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Classical voices sounding like pop-stars
Old 14th October 2022 | Show parent
Lives for gear
🎧 15 years
Originally Posted by Lucas_G ➡️
Hi David, did you record this? Sounds quite convincing, especially considering the long distance! How far was the mic from the singer actually? What mics were used? Nothing else (like AB) added?

It sounds wet, but not overly so because it still feels like a natural reverberance.

I am intrigued by the long distance which can be a great advantage in a lot of circumstances (like when having to deal with cameras).
Yes I did. I reckon the mics, a single Senn MS MKH pair (40/30) would be around 6m from the singer. It goes to show what a good acoustic can offer in support.

Here is another example from the same concert.

Again no spots, no harp spot in particular, long distance main pair.
Old 15th October 2022 | Show parent
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Earcatcher's Avatar
🎧 10 years
Originally Posted by David Spearritt ➡️
Another submission. Recorded with a single MS pair a long way from the singer.

Too wet?
To go with the imagery (which is from a distant camera), quite adequate, but when listening to just the sonic image, too wet for my taste. For my ears everything is happening somewhere at a distance and not very involving when played on speakers without the video.
Old 15th October 2022 | Show parent
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Earcatcher's Avatar
🎧 10 years
Originally Posted by Lucas_G ➡️
Hi Earcatcher, yes the voice is convincing. In this case it is maybe even a tiny bit on the dryer side but still very nice. The recording as a whole is very good, but it seeks to put everything quite close to the listener with a lot of detail and drama. These are all valid choices, but personally I might prefer a somewhat more distant and relaxed sound, but that is really very subjective. I must add that I only listened now on headphones (Philips Fidelio X2HR - marvellous phones, so grab them for these silly prices while you still can!), so on speakers the relatively close feeling may be different. Thanks for sharing this very nice recording!
Thank you for your comments. Yes, detail and drama is what I prefer for operatic recordings (and the Stabat Mater sample goes even further in this vein); I like to "see" what's happening in the sonic image, by lack of visual cues. Mix was made with speaker presentation in mind and headphones as secondary only. "Dryness" is often a result of the linearity of the playback system: some systems will let you listen deep into the softer tones of the reverb, whereas others will drop those softer sounds relatively quickly into inaudible levels. When mastering I have found this to be one of the biggest challenges, since there is no way to find the perfect balance between direct and reverberent sound for all possible playback systems.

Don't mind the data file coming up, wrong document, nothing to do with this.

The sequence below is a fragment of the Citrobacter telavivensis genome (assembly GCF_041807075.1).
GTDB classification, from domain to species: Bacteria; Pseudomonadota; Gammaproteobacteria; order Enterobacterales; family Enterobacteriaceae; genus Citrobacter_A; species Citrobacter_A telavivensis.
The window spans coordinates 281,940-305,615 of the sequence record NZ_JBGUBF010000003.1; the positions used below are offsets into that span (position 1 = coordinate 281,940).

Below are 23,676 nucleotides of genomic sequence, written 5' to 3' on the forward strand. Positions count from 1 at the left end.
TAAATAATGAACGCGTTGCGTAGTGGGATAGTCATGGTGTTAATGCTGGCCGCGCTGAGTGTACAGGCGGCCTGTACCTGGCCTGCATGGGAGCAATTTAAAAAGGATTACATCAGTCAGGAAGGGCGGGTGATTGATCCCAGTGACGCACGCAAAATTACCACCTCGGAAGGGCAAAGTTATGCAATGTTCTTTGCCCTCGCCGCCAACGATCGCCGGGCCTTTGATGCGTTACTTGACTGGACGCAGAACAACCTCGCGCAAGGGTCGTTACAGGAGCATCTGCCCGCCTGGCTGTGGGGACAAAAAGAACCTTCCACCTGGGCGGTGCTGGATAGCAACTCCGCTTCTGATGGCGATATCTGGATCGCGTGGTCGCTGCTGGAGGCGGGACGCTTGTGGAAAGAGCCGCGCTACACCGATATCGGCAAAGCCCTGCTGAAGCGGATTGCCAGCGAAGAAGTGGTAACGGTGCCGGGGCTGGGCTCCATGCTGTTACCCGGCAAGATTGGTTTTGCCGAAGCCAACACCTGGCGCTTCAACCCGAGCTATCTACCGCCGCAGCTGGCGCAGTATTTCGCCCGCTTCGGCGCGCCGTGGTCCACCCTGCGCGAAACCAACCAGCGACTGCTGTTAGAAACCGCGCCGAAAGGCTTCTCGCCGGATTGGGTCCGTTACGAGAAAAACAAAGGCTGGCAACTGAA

Old 2 weeks ago | Show parent
Here for the gear
Hi fellow engineers!

Thank you for this thread, dear @ Lucas_G which actually made me joyn GS. I found this discussion because I googled "Goerne reverb" after having listened to the recording in question, and now I'm happy I am not the only one (interestingly, the reviews I could find did not mention this reverb business at all -tells you something about the quality of the average review, too).

I would like to add one thought- I have actually sent this recording to an older engineer/friend of mine a couple of months ago, because I was so flabbergasted to almost the point of amusement that I wanted to share it. Turns out, he thought nothing was wrong with it. So I am wondering: might this actually also be a question of age and hearing? Because what's actually problematic about the recording and the reverb is the sheer brightness of it. Of course, there's also too much of it, but I think I could swallow that if it had a more natural (darker) timbre.

Anyway, but of course there are more things wrong with it (comb filtering on the voice, all the breathing noises being unrealistically amplified and also the piano having a slight pumping from a badly tuned compressor, at least in the last piece on the album).

As for the moving of the voice, I am all team Lucas_G, this usually does not bother me so much. I usually use a spaced pair of cardioids on voice as spot mics, and when I feel I have to work against some L/R jumping, I either automate the balance, or I make it narrower by adding l to r and r to l on additional tracks that I delay so they are in phase with what they are added to (in essence, I would do a panning with delay and level). That way one can avoid the comb filtering that one gets when just making it more narrow in the mix just by normal panning.

I will look at what Yannick wrote though, this is super interesting, thank you.
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